Leonardo Contreras turned to his younger sister and said, “If something ever happens to me, don’t ever cry.”
It caught Esperanza Gutierrez off guard, she said. The two were on their way to watch a movie while he was home from Iraq.
“Why?” she asked him. “Because I love you. Of course, I would cry.”
The conversation ended there.
U.S. Marine Cpl. Contreras, a 2003 graduate of South High, died two weeks ago after surviving two tours in Iraq.
He took his own life after suffering, it appears, from post-traumatic stress disorder.
“Maybe that’s what he was talking about,” 13-year-old Esperanza said Tuesday when her brother was laid to rest in a military ceremony at Riverside National Cemetery.
According to the National Institute of Mental Health, post-traumatic stress disorder is a crippling state of anxiety that affects nearly 8 million American adults who have suffered through — or even just witnessed — a terrifying event.
An estimated 12 percent to 20 percent of the nation’s Iraq war veterans are affected by PTSD, according to the National Center for Posttraumatic Stress Disorder.
The U.S. military screens and evaluates every service member for PTSD before, during and after they’re deployed, said Capt. Carl B. Redding, with U.S. Marine Corps headquarters.
But after a soldier, sailor, airman or Marine is released from the service, it’s up to each veteran to seek help for PTSD.
On Monday, friends and family gathered for Leo’s open-casket viewing. His face was expressionless. The gleeful, sometimes conniving smirk that friends were used to wasn’t there.
“It wasn’t Leo,” said his friend Cpl. Cody Stapp, 22. “He always smiled.”
Whether it was taking care of his 11-month-old daughter Josalin, or causing mischief with fellow service members, Leo seemed always to be smiling, Stapp said.
He especially smiled around Josalin.
“She was his pride and joy,” said Leonardo’s wife, Esther Contreras, another South High grad. “He loved that little girl from the moment he saw her.”
Born in Mexico, Leo came to the United States with his mother, Maria Gutierrez, when he was 4 years old. He always wanted to be in either law enforcement or the military, family said.
Leo chose the Marines, like his stepfather did.
Contreras was sent to boot camp just days after graduating from South High. He wound up in Pensacola, Fla., where he met up with a high school acquaintance and his future wife, Esther, who was in the Navy.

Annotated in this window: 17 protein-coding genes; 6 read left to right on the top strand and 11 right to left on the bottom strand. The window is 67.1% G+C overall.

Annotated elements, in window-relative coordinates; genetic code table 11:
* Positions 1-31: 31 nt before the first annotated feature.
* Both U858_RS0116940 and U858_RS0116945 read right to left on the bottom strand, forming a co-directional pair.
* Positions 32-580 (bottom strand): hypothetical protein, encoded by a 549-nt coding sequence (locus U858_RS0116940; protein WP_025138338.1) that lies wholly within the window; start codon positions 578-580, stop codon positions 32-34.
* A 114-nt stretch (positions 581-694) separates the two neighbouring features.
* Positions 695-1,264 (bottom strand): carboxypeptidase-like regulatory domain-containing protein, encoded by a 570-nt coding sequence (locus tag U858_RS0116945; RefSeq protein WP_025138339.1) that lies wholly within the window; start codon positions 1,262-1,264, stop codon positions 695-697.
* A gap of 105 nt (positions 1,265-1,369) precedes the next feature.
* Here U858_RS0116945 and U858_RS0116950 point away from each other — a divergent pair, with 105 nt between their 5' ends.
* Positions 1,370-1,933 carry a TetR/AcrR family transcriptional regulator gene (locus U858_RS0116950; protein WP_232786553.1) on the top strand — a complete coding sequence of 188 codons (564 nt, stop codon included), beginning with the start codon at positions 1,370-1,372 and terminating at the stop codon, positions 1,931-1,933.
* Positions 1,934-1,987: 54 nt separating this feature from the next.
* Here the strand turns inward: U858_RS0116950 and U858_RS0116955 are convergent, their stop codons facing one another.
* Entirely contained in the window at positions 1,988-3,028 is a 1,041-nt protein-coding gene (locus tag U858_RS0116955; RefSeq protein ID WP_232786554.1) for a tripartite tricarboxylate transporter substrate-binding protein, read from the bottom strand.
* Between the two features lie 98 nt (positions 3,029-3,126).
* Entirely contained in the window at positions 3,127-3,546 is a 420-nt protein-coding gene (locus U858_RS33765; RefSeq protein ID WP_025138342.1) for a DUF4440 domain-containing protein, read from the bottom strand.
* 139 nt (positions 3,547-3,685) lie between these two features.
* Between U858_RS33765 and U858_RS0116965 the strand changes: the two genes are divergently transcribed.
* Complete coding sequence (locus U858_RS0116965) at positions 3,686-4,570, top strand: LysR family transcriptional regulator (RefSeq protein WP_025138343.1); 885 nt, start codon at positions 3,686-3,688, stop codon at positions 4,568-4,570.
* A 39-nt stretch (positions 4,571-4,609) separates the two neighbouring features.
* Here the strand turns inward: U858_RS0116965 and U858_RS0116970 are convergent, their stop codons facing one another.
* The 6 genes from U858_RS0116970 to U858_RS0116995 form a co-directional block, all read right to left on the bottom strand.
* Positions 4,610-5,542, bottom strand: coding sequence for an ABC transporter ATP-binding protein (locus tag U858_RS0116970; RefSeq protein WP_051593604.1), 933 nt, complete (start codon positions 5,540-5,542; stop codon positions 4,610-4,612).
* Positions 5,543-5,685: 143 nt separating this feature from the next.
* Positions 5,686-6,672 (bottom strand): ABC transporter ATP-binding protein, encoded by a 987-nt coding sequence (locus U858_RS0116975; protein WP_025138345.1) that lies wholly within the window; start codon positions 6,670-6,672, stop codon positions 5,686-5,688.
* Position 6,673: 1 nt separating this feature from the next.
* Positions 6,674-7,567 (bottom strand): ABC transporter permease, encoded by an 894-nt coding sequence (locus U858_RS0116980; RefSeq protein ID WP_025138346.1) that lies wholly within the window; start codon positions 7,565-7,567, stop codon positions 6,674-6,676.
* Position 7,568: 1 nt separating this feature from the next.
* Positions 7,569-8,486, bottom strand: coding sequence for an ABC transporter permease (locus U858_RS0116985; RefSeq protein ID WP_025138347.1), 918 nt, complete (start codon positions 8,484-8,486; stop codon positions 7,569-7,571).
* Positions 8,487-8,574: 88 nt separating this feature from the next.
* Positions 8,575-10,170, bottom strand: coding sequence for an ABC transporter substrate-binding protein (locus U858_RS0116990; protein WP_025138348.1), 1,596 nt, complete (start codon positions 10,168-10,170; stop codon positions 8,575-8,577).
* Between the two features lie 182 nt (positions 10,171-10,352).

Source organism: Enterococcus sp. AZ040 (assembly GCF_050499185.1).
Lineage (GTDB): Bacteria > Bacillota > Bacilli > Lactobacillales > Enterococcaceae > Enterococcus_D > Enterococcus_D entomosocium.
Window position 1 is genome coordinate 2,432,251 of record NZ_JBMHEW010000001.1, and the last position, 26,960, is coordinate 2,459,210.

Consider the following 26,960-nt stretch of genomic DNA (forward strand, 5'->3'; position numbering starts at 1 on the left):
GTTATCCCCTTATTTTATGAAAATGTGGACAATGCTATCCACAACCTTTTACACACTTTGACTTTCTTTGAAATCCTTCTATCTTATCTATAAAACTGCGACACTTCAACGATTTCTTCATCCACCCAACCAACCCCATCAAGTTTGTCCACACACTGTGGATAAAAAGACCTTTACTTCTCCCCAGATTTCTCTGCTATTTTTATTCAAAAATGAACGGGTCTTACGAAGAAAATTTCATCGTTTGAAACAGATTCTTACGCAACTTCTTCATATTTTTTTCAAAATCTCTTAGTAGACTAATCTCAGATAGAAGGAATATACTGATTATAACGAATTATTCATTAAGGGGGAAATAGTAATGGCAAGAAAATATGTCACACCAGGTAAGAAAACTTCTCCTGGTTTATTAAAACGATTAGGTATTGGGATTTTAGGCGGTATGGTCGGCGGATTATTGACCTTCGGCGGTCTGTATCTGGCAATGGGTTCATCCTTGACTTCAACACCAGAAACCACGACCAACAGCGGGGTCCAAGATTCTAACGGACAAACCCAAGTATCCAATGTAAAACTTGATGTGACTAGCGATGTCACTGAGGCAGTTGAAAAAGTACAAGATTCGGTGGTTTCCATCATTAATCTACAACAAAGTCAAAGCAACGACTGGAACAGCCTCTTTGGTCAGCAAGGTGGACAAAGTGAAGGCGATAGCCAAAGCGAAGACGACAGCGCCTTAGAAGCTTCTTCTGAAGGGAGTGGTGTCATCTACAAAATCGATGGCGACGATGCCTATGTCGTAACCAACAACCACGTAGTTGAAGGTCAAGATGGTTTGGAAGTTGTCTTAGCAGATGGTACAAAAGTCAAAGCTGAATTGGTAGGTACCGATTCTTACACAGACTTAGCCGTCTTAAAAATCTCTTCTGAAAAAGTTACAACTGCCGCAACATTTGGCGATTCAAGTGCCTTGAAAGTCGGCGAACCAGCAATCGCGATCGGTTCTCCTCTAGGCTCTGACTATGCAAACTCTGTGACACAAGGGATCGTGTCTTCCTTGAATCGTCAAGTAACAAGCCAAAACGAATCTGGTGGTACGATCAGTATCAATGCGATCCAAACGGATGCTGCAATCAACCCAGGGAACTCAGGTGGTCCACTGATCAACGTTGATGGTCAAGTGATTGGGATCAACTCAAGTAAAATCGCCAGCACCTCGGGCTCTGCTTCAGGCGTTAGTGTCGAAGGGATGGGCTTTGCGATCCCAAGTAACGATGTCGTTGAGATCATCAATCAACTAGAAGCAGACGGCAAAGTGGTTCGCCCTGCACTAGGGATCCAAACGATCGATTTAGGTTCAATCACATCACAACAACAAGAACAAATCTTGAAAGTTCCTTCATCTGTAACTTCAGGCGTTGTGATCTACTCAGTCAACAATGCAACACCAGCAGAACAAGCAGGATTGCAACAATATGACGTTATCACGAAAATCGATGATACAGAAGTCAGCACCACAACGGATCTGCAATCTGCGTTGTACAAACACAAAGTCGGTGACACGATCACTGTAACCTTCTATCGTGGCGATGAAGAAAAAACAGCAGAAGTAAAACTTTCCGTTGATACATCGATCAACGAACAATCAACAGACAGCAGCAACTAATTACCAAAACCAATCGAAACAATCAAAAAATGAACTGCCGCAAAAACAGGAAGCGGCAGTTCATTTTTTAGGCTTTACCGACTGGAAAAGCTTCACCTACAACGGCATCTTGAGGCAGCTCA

In February 2006, he was sent to Iraq. And what he witnessed there before his return in September 2006 shook him, Esther said.
During the 11 months Contreras spent at home before the Marines called him back to Iraq, Esther learned what had happened to him during his first tour.
‘HE HAD TO USE HIS WEAPON’
Contreras worked as a mechanic at Al Asad Airfield in western Iraq.
Being in battle wasn’t supposed to be part of his job, but on one occasion he and some fellow Marines left the base and ended up in the middle of a gunfight.
“He had to use his weapon,” Esther said. “Five guys were shooting in a crowd of women and children. He knows he shot a woman. He didn’t know if he shot any children.”
Leo told her the story through tears, she said. Needless to say, he was nervous about returning. To make things tougher, Esther was pregnant, and he would miss Josalin’s birth.
But Leo loved the military.
“In his mind, it was the best thing he could do because he was serving his country,” Esther said. “But he didn’t want to go back to what he saw. He didn’t want to shoot his gun again.”
He returned home to San Diego in February this year with several awards, including a good conduct medal. His term with the Marines was complete in June.
AN OMINOUS SIGN
Leo wasn’t the same person when he returned for good, Esther said. He was short-tempered, had mood swings, was depressed at times and had nightmares. Over time, it got worse.
At one point, he had a nervous breakdown during a Disneyland fireworks show, his family said. Light flashing in the air had been a signal for help in Iraq.